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TO Literary

Focus Questions
How do we study literature?
How do viewpoint and bias affect
our analysis of literature?
What lenses can we use to see,
understand, and evaluate

Critical Approaches to the

Study of Literature
Critical Approaches are different perspectives we
consider when looking at a piece of literature.
They give us answers to these questions, in
addition to aiding us in interpreting literature:
1. What do we read?
2. Why do we read?
3. How do we read?
Literary criticism has two main functions:
To analyze, study, and evaluate works of
To form general principles for the examination of
works of literature

Critical Approaches to


Reader-Response Criticism
Formalist Criticism
Psychological/Psychoanalytic Criticism
Sociological Criticism
A. Feminist/Gender Criticism
B. Marxist Criticism
Biographical Criticism
New Historicist Criticism (Historical)
Mythological/Archetypal Criticism

1. The Reader-Response
Reader-Response Criticism asserts that a
great deal of meaning in a text lies with how
the reader responds to it. It is based upon
the readers sum-total experiences.

Focuses on the act of reading and how it affects

our perception of meaning in a text (how we feel
about the topic at the beginning vs. the end of
the text)
Deals more with the process of creating
meaning and experiencing a text as we read. A
text is an experience, not an object..

1. The Reader-Response

Two Important Ideas in ReaderResponse

An individual readers interpretation
usually changes over time.
Readers from different generations and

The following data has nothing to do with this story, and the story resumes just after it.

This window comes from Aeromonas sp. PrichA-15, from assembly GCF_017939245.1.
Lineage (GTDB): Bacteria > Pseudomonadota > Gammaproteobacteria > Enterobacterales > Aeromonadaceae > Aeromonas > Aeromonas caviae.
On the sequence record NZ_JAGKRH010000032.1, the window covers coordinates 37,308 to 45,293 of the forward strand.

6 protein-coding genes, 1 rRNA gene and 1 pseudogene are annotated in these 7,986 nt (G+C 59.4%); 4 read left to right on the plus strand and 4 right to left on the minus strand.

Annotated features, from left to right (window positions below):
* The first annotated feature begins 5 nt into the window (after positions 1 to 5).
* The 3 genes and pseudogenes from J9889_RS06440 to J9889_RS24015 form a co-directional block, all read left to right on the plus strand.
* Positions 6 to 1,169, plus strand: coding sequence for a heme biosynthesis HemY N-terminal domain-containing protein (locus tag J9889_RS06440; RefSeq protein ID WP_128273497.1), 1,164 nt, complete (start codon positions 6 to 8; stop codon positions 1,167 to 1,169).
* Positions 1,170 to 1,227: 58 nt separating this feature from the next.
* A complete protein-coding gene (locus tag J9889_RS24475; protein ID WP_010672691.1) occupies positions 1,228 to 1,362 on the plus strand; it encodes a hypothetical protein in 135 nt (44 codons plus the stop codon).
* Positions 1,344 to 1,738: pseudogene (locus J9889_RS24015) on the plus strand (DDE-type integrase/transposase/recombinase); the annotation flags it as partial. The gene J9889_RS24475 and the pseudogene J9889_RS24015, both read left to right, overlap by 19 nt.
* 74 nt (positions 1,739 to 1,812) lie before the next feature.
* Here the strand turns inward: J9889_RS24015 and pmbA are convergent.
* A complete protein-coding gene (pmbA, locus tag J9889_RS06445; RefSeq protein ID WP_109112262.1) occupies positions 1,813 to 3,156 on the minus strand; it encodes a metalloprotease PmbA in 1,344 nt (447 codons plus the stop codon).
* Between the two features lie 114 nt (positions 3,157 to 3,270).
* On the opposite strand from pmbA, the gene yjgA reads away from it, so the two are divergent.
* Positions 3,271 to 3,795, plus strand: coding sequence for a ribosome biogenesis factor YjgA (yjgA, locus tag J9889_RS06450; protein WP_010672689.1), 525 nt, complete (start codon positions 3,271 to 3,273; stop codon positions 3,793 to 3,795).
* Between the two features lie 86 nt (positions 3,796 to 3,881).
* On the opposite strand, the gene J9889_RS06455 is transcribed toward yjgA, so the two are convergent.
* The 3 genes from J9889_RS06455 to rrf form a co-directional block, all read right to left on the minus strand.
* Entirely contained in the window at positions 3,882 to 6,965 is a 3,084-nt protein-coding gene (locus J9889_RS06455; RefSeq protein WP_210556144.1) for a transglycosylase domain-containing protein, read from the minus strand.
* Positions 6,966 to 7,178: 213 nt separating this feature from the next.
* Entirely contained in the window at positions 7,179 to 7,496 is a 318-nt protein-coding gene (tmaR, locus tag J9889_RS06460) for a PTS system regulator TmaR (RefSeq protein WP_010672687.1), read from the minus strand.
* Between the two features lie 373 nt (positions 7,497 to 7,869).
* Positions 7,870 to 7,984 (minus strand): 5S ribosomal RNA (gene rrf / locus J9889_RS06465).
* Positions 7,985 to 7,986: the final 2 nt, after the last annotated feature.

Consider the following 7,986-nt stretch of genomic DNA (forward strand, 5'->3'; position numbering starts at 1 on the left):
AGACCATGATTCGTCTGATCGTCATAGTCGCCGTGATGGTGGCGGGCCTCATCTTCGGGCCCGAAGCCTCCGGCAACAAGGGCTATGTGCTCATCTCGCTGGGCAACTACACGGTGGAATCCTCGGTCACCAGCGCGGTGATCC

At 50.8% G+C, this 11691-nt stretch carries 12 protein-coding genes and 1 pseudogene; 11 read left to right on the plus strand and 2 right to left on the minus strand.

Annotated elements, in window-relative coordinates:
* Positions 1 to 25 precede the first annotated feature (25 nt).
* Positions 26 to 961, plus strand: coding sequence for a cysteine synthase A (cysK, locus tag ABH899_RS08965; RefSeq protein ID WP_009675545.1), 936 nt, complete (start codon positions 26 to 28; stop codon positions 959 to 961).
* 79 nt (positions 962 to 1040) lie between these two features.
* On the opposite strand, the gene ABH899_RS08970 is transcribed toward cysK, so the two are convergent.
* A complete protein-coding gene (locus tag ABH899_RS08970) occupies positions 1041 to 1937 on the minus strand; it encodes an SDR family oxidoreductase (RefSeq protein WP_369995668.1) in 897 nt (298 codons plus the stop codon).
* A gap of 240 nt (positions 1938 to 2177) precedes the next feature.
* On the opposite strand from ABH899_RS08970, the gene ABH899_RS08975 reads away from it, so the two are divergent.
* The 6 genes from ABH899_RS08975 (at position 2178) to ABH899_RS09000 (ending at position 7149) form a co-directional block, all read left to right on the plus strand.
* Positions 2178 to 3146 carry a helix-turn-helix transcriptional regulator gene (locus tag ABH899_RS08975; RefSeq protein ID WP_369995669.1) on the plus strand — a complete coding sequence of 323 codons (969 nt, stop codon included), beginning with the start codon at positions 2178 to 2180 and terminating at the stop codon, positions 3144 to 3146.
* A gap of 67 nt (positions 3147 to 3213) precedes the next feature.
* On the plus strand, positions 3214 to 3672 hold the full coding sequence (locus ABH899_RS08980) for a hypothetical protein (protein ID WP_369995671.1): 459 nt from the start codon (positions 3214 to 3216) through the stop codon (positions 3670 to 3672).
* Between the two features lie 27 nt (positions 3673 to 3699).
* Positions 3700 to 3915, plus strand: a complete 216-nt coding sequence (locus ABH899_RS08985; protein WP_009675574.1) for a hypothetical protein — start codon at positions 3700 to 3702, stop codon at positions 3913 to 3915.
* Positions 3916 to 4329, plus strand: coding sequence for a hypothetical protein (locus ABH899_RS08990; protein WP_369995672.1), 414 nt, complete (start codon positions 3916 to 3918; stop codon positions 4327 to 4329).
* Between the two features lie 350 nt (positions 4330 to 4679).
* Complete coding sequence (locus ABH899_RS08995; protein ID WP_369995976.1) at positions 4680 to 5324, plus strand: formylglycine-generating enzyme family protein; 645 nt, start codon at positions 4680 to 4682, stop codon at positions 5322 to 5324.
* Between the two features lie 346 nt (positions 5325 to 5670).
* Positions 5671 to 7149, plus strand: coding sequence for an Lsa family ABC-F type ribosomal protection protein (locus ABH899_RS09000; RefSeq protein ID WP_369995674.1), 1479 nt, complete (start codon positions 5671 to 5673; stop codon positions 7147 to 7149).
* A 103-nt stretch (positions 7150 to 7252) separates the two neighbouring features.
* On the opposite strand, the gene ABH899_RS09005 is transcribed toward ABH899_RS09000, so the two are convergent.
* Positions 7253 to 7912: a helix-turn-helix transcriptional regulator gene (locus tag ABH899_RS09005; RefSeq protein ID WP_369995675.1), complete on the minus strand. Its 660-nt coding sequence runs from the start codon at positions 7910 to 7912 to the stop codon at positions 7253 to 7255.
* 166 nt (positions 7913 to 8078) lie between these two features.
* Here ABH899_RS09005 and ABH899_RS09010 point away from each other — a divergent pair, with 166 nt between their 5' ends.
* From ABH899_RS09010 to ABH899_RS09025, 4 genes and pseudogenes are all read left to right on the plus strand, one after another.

different time periods will interpret
texts differently.
Ultimately What do YOU think it means?
How do YOU feel about what you have
read? Reader-Response is primarily
used in elementary and middle school.

2. The Formalist Approach

Formalist Criticism emphasizes the form of a
literary work to determine its meaning,
focusing on literary elements and how they
work to create meaning. It focuses on close
readings of texts and analysis of the effects of
literary elements and techniques on the text.
Examines a text as independent from its time
period, social setting, and authors
background. A text is an independent entity.
EX: How does the authors use of diction,
syntax, and point of view give the reader
meaning in The Great Gatsby?

2. The Formalist Approach

Major Principle of Formalism
A literary text does not depend on its reader for
meaning. It has a fixed meaning since the
meaning is created from analysis of its
literary elements.

Discover meaning by close reading of a work of literature. Focus is

Form, organization, and structure
Word choice and language
Multiple meanings
Considers the work in isolation, disregarding authors intent, authors
background, context, and anything else outside of the work itself.
Formalism was popular in the early 20 th Century

3. The Psychological/
Psychoanalytic Approach
Psychological Criticism views a
text as a revelation of its authors
mind and personality. It is based
on the work of Sigmund Freud.
The analysis of a text using this
approach will focus on the hidden
motivations of literary characters.
Freuds theories about human
behavior (Repressions, the ID,
EGO, and SUPEREGO) are critical
to this approach.

4. The Sociological